|Image courtesy of Stephen Paul Watson|
Triumph is Fine
Triumph stares into the window, if you could call it a window without glass or curtains. Amanda sits in the room beyond – if a huge concrete square is a room – prepping her works. She doesn’t know Triumph is there, watching her.
The stuff came from his shift at the pharmaceutical lab: the secret new drug Triumph’s boss is so excited about. Amanda lifts the needle to the light, presses the plunger, and slides the tip into her vein.
His own skin prickles at the thought of what she feels.
Amanda is really there, Triumph is sure of it. She’s the one injecting the junk, not him – although a worried little voice inside whispers there is a glassine envelope in the penny pocket of his jeans, hidden under the hem of the t-shirt he stole at a blues festival. No one knows about the envelope except for the nervous whispering voice. Triumph would like it to shut up now, thank you very much.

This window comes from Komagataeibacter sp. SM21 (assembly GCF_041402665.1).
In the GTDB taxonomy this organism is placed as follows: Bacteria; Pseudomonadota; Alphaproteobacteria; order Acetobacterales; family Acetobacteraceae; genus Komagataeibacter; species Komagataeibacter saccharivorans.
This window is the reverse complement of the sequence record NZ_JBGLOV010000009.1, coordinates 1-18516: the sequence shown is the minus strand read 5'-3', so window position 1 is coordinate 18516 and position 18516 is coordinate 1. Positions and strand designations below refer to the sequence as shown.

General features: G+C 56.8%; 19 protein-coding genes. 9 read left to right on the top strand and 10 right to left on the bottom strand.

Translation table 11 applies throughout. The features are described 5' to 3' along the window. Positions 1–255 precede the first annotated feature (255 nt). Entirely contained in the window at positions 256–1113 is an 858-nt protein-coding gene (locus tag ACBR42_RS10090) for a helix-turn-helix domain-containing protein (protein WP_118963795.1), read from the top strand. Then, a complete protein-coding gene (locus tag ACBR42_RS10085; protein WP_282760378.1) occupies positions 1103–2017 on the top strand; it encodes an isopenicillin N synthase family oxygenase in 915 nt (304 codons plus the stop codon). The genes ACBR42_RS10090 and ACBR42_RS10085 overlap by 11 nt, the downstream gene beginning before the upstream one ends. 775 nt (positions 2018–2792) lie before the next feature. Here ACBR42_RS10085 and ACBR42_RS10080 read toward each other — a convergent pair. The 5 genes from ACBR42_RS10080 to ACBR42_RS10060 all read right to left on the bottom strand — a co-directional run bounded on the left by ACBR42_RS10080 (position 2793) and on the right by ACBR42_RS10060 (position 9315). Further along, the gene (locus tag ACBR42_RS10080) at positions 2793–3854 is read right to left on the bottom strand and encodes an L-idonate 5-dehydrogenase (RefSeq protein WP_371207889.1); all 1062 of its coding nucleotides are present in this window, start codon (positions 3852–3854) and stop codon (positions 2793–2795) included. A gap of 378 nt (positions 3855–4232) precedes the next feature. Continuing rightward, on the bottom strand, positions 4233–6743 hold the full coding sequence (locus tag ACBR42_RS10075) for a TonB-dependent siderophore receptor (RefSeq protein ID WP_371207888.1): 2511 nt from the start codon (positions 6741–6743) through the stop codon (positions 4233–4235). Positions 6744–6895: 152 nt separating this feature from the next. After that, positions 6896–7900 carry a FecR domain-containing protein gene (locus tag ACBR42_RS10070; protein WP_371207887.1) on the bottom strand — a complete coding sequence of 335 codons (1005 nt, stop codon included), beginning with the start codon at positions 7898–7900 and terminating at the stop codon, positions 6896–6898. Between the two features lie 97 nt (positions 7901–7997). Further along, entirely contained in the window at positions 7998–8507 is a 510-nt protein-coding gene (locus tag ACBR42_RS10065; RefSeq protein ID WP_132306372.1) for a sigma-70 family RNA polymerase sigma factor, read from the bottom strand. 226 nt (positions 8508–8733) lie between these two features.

Amanda removes the hypo, exhales, and lies back on the greasy floor. Dark blonde braids slither away from her skull. She is there, she is real, she is not a dream.
Those are the things he tells himself.
Above him the sun pulsates like the valve inside a giant’s heart. He didn’t shoot up, Triumph says to the worried voice. He ate a bologna sandwich earlier. The ladder he’s standing on is secure, and he has enough strength to descend whenever he wants to. He’s got a job, the girl he’s looking at is real, and the envelope is full because he didn’t use. It’s going back to the lab on Monday.
Even if he fell off the ladder the angle of descent wouldn’t kill him. His neck wouldn’t hit the unfinished cement wall. No paralysis, no brains sprayed like scrambled eggs over the gray soil below.
It’s fine. He’s doing fine.
Triumph is fine.